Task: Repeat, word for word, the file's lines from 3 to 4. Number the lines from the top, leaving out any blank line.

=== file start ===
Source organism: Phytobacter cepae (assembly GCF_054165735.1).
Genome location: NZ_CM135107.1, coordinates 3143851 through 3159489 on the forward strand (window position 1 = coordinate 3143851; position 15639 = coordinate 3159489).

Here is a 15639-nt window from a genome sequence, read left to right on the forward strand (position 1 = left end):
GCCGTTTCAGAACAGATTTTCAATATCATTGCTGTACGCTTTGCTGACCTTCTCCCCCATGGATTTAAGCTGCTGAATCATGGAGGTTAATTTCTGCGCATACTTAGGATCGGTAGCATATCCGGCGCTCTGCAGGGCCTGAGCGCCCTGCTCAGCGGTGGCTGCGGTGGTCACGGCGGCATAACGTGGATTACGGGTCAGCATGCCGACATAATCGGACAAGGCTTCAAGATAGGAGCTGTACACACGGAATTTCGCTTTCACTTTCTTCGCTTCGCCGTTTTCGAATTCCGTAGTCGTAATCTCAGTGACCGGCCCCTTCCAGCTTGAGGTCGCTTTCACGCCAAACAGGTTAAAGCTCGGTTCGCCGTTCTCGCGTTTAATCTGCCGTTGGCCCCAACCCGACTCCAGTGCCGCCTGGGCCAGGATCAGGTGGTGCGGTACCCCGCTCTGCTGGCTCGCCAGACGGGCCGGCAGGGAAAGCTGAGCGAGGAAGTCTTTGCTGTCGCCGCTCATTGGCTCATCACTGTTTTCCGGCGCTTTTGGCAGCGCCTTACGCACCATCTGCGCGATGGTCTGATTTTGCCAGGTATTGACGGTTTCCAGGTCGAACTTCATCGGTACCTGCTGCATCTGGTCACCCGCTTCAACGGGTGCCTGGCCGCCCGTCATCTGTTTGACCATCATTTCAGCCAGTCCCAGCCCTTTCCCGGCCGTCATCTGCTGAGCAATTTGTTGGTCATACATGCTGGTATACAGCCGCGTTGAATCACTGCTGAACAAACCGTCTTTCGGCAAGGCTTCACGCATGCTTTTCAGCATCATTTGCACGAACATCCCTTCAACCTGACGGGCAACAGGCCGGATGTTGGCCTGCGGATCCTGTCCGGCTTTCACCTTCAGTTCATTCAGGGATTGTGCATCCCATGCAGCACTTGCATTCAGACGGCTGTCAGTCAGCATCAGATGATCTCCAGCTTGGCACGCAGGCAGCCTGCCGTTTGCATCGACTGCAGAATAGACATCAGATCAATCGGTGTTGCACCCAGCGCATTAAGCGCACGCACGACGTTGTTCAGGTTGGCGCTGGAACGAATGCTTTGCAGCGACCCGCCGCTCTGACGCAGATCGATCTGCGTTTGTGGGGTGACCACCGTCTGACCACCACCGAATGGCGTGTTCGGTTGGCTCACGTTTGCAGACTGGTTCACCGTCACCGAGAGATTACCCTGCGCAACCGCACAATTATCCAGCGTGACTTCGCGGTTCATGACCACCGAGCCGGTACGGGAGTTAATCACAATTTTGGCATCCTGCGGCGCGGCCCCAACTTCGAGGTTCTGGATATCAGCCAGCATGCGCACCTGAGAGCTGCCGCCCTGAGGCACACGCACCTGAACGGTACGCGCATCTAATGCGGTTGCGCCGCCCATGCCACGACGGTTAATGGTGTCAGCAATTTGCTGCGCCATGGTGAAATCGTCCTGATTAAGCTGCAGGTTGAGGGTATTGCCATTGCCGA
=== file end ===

Here is a 15639-nt window from a genome sequence, read left to right on the forward strand (position 1 = left end):
GCCGTTTCAGAACAGATTTTCAATATCATTGCTGTACGCTTTGCTGACCTTCTCCCCCATGGATTTAAGCTGCTGAATCATGGAGGTTAATTTCTGCGCATACTTAGGATCGGTAGCATATCCGGCGCTCTGCAGGGCCTGAGCGCCCTGCTCAGCGGTGGCTGCGGTGGTCACGGCGGCATAACGTGGATTACGGGTCAGCATGCCGACATAATCGGACAAGGCTTCAAGATAGGAGCTGTACACACGGAATTTCGCTTTCACTTTCTTCGCTTCGCCGTTTTCGAATTCCGTAGTCGTAATCTCAGTGACCGGCCCCTTCCAGCTTGAGGTCGCTTTCACGCCAAACAGGTTAAAGCTCGGTTCGCCGTTCTCGCGTTTAATCTGCCGTTGGCCCCAACCCGACTCCAGTGCCGCCTGGGCCAGGATCAGGTGGTGCGGTACCCCGCTCTGCTGGCTCGCCAGACGGGCCGGCAGGGAAAGCTGAGCGAGGAAGTCTTTGCTGTCGCCGCTCATTGGCTCATCACTGTTTTCCGGCGCTTTTGGCAGCGCCTTACGCACCATCTGCGCGATGGTCTGATTTTGCCAGGTATTGACGGTTTCCAGGTCGAACTTCATCGGTACCTGCTGCATCTGGTCACCCGCTTCAACGGGTGCCTGGCCGCCCGTCATCTGTTTGACCATCATTTCAGCCAGTCCCAGCCCTTTCCCGGCCGTCATCTGCTGAGCAATTTGTTGGTCATACATGCTGGTATACAGCCGCGTTGAATCACTGCTGAACAAACCGTCTTTCGGCAAGGCTTCACGCATGCTTTTCAGCATCATTTGCACGAACATCCCTTCAACCTGACGGGCAACAGGCCGGATGTTGGCCTGCGGATCCTGTCCGGCTTTCACCTTCAGTTCATTCAGGGATTGTGCATCCCATGCAGCACTTGCATTCAGACGGCTGTCAGTCAGCATCAGATGATCTCCAGCTTGGCACGCAGGCAGCCTGCCGTTTGCATCGACTGCAGAATAGACATCAGATCAATCGGTGTTGCACCCAGCGCATTAAGCGCACGCACGACGTTGTTCAGGTTGGCGCTGGAACGAATGCTTTGCAGCGACCCGCCGCTCTGACGCAGATCGATCTGCGTTTGTGGGGTGACCACCGTCTGACCACCACCGAATGGCGTGTTCGGTTGGCTCACGTTTGCAGACTGGTTCACCGTCACCGAGAGATTACCCTGCGCAACCGCACAATTATCCAGCGTGACTTCGCGGTTCATGACCACCGAGCCGGTACGGGAGTTAATCACAATTTTGGCATCCTGCGGCGCGGCCCCAACTTCGAGGTTCTGGATATCAGCCAGCATGCGCACCTGAGAGCTGCCGCCCTGAGGCACACGCACCTGAACGGTACGCGCATCTAATGCGGTTGCGCCGCCCATGCCACGACGGTTAATGGTGTCAGCAATTTGCTGCGCCATGGTGAAATCGTCCTGATTAAGCTGCAGGTTGAGGGTATTGCCATTGCCGA